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With the continuously rising digital era, data is driving the world. Even the photographs or videos you capture on your mobile device are abundant storehouses of valuable data that can be stored, used, and analyzed.
Data from digital images have several real-world applications ranging from medical uses to automation. This is where semantic image segmentation comes into play. A computerized vision task, semantic segmentation helps in labelling specific regions and sections of an image in accordance to what is being shown through the image.
What is image segmentation?
The images we see are simple collections of pixels. Image segmentation is the process when we classify each pixel of an image into a certain class and thus can be viewed as a pixel classification problem. There are two types of segmentation techniques.
Semantic segmentation is the process where we classify each pixel of an image that belongs to a particular label/ class. There is no difference between separate instances of the same object. For example, if the image contains two apples, semantic segmentation will give all pixels of both apples the same name.
Instance segmentation is different from semantic segmentation as in that it gives each instance of a particular object in the image a unique label/ class. For example, if there are three monkeys in a picture, it will assign every monkey a different label and color whereas in semantic segmentation every object is assigned the same label and color.
What is semantic image segmentation and how is it different from instance segmentation?
All digital images are made up of pixels. Pixels determine the colour and the quality of the image. An image made using a smaller number of pixels appears blurred, rough, or pixelated when magnified. Whereas, images with a higher concentration of pixels per unit area maintain good quality, even when it is magnified. Pixels have associated electronic signals and digital values and are also logical units. Semantic image segmentation can be referred to as a data management process that involves linking or segmenting each pixel in an image to a class label.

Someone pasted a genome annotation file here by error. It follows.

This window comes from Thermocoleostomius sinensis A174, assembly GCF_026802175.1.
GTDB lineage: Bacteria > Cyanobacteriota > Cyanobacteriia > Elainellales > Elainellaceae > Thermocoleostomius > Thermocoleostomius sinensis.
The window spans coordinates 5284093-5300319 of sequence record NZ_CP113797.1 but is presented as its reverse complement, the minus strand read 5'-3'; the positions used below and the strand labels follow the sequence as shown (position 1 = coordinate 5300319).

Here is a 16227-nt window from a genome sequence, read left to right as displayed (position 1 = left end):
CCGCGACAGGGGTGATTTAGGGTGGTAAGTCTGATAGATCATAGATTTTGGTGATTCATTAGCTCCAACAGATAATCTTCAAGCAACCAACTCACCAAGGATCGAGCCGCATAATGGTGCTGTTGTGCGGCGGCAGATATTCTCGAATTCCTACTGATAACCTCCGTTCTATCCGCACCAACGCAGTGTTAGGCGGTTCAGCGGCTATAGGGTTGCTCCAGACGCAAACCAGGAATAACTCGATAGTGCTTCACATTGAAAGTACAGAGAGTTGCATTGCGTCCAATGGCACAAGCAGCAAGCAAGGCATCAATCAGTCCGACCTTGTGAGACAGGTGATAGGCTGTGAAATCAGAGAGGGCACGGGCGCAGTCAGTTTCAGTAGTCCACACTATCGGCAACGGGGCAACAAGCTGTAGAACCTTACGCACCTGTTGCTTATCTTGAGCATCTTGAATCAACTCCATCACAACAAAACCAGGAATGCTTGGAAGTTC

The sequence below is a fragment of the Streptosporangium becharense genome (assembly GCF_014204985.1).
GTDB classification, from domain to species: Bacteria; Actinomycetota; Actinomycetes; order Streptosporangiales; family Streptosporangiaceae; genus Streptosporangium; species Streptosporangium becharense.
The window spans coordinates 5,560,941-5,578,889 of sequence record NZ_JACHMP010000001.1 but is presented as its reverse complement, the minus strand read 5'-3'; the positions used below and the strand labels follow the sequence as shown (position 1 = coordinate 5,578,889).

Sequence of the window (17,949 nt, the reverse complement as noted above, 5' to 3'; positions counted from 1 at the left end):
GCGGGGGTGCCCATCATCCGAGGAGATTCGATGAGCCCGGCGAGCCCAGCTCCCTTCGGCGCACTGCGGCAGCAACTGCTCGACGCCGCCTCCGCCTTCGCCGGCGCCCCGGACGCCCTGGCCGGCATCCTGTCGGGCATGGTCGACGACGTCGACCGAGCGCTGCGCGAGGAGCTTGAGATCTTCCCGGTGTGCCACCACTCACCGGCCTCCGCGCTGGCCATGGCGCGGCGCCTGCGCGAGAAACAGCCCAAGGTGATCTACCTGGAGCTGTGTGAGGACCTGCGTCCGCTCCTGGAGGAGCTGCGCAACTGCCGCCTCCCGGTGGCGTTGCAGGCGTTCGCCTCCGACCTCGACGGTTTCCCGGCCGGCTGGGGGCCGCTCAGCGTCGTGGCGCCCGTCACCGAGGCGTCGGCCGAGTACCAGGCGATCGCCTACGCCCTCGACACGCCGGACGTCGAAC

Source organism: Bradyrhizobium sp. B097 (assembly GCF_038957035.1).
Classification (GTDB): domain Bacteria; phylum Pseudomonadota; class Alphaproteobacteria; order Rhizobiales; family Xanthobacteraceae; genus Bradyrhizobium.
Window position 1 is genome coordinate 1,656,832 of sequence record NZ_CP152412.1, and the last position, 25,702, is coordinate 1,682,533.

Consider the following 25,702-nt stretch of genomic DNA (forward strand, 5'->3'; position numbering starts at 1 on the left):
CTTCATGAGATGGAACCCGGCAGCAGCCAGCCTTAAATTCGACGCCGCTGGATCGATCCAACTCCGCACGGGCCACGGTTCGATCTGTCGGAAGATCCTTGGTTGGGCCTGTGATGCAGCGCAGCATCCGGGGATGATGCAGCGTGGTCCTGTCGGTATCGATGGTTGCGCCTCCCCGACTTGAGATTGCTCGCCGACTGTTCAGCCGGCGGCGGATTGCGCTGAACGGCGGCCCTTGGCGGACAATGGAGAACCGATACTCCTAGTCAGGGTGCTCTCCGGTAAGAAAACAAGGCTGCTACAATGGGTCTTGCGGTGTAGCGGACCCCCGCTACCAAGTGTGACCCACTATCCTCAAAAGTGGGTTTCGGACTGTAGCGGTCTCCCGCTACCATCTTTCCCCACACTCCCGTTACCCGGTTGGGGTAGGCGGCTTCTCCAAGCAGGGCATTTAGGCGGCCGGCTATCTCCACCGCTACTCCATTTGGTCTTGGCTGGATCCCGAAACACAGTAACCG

To understand the concept better, consider the example of an image depicting a brown cat and a black cat sitting next to a green ball. Semantic segmentation would create a mask over each cat and another mask over the green ball, and label them as ‘cat’ and as ‘ball’ respectively. Each pixel that forms the image of either subject is linked to the respective label. Each pixel that forms the brown cat is linked to the label ‘cat’, each pixel that forms the black cat is also linked to the label ‘cat’ whereas, each pixel that forms the green ball gets linked to the label associated with the green ball.
To create a contrast, Instance segmentation would create individual labels for each cat.
How does Semantic Segmentation work?
There are multiple approaches based on deep learning that can be used to achieve semantic segmentation. One of the most basic approaches to semantic segmentation is the encoder-decoder method. The encoder consists of a set of layers that extract features from an image using filters. Encoders are usually trained beforehand in tasks such as image classification whereby it learns correlations from multiple sets of images.
The data collected by the encoder is utilized during the image segmentation process. The segmentation mask, which is the final product, is generated by the decoder. The decoder also handles the function of ensuring the generated mask bears resemblance to the pixel resolution of the input image.
Other approaches such as fully convolutional network-based semantic segmentation are also possible. FCN is an approach that utilizes a special type of artificial neural network that is capable of providing a segmented image of the original image where the required elements alone are highlighted as needed. Fully convolutional networks are used when the task requires defining the shape and location of a required object.
What are some important applications of Semantic Segmentation?
Images generated by imaging technology such as CT or MRI can be analyzed and understood better if semantic segmentation is used. The use of fast computer vision algorithms increases the efficiency of diagnoses made by visual observation. Saving time for doctors and streamlining the treatment process.
Self Driving Cars
Autonomous cars require the capability of identifying objects in their path to determine how fast they are going to their destination. Not being able to identify living beings or hazards on the road could endanger lives.
Photo and video editing
Modern photo and video editing tools are capable of editing the different areas of the input file. This involves separating the foreground and background of images.
Virtual fitting or makeup
Semantic segmentation is the technology that allows virtual fitting of clothes or accessories and virtual application of makeup possible by focusing only on the clothing, accessories, or makeup.